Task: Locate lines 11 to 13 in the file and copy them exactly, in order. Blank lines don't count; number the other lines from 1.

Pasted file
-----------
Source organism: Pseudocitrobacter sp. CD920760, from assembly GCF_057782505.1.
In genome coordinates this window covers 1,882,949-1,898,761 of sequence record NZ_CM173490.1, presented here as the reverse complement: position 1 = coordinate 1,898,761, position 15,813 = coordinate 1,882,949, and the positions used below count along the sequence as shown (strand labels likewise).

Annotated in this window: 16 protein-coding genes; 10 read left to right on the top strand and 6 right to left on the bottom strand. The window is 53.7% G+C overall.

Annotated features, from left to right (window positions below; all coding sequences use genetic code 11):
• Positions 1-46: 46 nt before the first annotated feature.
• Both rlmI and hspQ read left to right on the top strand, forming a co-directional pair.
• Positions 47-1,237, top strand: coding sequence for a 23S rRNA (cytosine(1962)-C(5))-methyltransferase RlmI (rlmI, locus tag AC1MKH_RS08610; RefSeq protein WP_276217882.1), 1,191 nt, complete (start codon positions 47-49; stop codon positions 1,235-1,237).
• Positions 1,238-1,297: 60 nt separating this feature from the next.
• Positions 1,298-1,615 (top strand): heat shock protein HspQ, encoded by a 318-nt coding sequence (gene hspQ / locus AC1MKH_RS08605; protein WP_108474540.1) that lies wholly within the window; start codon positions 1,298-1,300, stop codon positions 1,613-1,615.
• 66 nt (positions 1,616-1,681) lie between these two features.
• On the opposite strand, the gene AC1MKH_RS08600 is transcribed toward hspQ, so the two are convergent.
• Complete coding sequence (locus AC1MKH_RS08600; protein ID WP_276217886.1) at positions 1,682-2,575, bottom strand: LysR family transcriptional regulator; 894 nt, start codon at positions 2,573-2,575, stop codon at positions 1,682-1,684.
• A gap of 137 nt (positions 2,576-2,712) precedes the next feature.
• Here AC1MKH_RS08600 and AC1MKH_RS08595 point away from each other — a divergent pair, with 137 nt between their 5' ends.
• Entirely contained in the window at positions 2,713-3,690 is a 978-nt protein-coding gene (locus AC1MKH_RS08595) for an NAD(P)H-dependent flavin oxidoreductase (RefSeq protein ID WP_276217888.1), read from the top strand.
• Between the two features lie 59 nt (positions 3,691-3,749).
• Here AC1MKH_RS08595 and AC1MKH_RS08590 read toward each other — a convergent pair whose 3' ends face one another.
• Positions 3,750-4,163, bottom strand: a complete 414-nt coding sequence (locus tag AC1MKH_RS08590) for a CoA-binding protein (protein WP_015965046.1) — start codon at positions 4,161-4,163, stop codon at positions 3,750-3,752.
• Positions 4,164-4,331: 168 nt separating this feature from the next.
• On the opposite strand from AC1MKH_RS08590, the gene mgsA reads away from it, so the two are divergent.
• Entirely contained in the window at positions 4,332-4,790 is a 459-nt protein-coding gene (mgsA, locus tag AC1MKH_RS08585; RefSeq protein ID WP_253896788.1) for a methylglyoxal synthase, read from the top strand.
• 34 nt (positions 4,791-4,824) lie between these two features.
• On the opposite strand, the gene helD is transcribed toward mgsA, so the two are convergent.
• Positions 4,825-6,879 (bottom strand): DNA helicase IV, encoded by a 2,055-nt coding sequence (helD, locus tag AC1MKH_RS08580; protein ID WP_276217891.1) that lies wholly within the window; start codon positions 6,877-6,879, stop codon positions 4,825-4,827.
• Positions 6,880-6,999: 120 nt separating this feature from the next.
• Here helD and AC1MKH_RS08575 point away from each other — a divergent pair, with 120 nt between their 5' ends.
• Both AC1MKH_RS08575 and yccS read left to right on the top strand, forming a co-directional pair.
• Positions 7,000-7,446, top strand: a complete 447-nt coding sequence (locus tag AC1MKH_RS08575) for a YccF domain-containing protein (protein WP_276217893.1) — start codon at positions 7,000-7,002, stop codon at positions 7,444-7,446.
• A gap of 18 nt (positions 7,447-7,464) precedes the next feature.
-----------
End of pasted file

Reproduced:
• On the opposite strand, the gene AC1MKH_RS08600 is transcribed toward hspQ, so the two are convergent.
• Complete coding sequence (locus AC1MKH_RS08600; protein ID WP_276217886.1) at positions 1,682-2,575, bottom strand: LysR family transcriptional regulator; 894 nt, start codon at positions 2,573-2,575, stop codon at positions 1,682-1,684.
• A gap of 137 nt (positions 2,576-2,712) precedes the next feature.